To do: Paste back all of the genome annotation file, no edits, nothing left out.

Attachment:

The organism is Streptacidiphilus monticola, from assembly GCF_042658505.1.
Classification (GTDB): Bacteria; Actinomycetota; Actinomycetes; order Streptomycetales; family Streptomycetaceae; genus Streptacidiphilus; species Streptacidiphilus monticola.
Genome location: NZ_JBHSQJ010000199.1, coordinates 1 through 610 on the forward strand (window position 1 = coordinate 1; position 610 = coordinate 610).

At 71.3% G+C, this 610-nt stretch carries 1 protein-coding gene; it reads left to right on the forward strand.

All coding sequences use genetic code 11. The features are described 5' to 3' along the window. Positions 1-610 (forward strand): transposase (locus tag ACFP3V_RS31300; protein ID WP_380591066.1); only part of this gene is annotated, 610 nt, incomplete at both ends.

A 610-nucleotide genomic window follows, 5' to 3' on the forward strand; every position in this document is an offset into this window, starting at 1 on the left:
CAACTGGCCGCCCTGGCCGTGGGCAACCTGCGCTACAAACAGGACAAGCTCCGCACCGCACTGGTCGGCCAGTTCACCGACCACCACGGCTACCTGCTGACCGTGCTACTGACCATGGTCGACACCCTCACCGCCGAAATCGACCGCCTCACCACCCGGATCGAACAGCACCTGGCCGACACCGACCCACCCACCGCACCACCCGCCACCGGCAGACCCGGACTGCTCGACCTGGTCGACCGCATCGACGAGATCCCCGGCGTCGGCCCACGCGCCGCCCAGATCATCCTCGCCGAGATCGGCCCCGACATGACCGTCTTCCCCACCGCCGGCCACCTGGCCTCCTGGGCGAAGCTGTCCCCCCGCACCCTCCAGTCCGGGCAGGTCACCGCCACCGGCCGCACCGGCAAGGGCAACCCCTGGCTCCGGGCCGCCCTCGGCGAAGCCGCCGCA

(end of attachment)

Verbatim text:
The organism is Streptacidiphilus monticola, from assembly GCF_042658505.1.
Classification (GTDB): Bacteria; Actinomycetota; Actinomycetes; order Streptomycetales; family Streptomycetaceae; genus Streptacidiphilus; species Streptacidiphilus monticola.
Genome location: NZ_JBHSQJ010000199.1, coordinates 1 through 610 on the forward strand (window position 1 = coordinate 1; position 610 = coordinate 610).

At 71.3% G+C, this 610-nt stretch carries 1 protein-coding gene; it reads left to right on the forward strand.

All coding sequences use genetic code 11. The features are described 5' to 3' along the window. Positions 1-610 (forward strand): transposase (locus tag ACFP3V_RS31300; protein ID WP_380591066.1); only part of this gene is annotated, 610 nt, incomplete at both ends.

A 610-nucleotide genomic window follows, 5' to 3' on the forward strand; every position in this document is an offset into this window, starting at 1 on the left:
CAACTGGCCGCCCTGGCCGTGGGCAACCTGCGCTACAAACAGGACAAGCTCCGCACCGCACTGGTCGGCCAGTTCACCGACCACCACGGCTACCTGCTGACCGTGCTACTGACCATGGTCGACACCCTCACCGCCGAAATCGACCGCCTCACCACCCGGATCGAACAGCACCTGGCCGACACCGACCCACCCACCGCACCACCCGCCACCGGCAGACCCGGACTGCTCGACCTGGTCGACCGCATCGACGAGATCCCCGGCGTCGGCCCACGCGCCGCCCAGATCATCCTCGCCGAGATCGGCCCCGACATGACCGTCTTCCCCACCGCCGGCCACCTGGCCTCCTGGGCGAAGCTGTCCCCCCGCACCCTCCAGTCCGGGCAGGTCACCGCCACCGGCCGCACCGGCAAGGGCAACCCCTGGCTCCGGGCCGCCCTCGGCGAAGCCGCCGCA